But most of the plastic in Dell’s products still isn’t in a closed-loop. Only 18% is recycled plastic, and less than 5% comes from old computers. Despite the modest numbers, it’s still enough to save the company 10% in plastic costs, O’Connell says.
The company is now looking to use closed-loop plastic in more products and build more recycling and recovery facilities in other parts of the world like Asia and Europe. They’ve also started closing the loop for carbon fiber, used for components such as laptop bases and LCD panel covers.
Dell’s public aspirations may not be as bold as Apple’s, but their shorter time scale and more modest ambitions allow them to be more concrete about their near-term goals. If you read Apple’s statements more closely, they are somewhat open-ended and vague. “We believe our goal should be a closed-loop supply chain, where products are built using only renewable resources or recycled material,” reads its environmental report. It’s certainly a more sustainable practice, but it isn’t exactly a closed loop—at least not in the conventional sense of the term.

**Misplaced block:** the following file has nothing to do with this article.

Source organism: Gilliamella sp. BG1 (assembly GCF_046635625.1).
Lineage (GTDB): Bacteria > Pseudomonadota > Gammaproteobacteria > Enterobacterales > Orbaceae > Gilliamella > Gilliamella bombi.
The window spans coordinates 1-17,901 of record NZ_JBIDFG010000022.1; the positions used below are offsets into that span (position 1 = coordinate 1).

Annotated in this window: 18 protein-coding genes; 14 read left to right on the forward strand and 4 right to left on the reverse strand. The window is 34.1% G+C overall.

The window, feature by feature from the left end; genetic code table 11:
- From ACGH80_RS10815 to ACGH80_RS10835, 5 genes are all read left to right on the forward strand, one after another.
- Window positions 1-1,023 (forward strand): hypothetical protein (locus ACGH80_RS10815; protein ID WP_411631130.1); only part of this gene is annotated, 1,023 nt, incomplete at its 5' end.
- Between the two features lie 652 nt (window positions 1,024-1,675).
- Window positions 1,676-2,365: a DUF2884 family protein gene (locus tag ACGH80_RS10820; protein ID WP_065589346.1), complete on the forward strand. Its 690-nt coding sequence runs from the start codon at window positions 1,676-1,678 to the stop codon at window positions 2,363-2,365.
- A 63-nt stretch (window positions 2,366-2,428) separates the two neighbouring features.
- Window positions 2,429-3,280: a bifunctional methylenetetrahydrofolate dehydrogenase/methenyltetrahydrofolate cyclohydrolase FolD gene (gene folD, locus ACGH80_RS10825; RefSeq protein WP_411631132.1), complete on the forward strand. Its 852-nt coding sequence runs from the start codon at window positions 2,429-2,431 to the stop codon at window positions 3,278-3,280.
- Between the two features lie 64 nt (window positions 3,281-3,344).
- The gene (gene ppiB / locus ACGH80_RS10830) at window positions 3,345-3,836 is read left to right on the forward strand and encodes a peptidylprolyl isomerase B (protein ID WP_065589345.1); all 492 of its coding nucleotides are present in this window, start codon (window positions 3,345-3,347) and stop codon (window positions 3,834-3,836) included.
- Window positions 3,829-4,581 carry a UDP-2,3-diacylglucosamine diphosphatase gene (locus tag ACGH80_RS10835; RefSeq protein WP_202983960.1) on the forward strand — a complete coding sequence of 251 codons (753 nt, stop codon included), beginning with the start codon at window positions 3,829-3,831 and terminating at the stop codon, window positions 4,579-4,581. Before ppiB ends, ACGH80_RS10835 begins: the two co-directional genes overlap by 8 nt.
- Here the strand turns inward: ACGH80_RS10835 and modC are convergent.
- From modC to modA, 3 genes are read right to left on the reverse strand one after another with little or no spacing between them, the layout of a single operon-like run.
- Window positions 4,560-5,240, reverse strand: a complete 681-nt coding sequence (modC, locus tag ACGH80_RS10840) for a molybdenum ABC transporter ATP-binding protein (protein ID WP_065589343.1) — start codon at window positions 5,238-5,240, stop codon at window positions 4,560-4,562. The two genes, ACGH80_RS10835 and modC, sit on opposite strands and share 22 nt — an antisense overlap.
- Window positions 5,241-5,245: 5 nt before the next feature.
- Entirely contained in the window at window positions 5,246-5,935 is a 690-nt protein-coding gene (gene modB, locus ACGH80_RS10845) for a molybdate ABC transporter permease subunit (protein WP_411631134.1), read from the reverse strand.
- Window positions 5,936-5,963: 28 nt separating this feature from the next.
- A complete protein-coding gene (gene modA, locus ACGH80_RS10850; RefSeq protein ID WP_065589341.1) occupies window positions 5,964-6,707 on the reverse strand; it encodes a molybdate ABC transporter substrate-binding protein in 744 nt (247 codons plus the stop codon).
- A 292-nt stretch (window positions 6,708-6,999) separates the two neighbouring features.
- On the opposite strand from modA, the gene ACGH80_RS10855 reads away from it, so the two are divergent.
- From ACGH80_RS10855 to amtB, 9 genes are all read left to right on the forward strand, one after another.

“This is a big squishy area in sustainability conversations in general,” Mars says. “Where do you draw the line about closed loop?”
In the more traditional definition, you have to recycle your own products for reuse. Simply making products out of recycled material, while still a great benefit, isn’t closing the loop. “It’s definitely a loop,” Mars says, “but it’s an open loop.”
Apple’s report, of course, describes using recycled aluminum that Liam extracts from iPhones and exploring new ways to recover tin. But it also says that in some cases, as long as you recover, recycle, and put the same amount of material back in the market, using recycled stuff is enough. This bypasses the nontrivial logistical problem of retrieving your own product.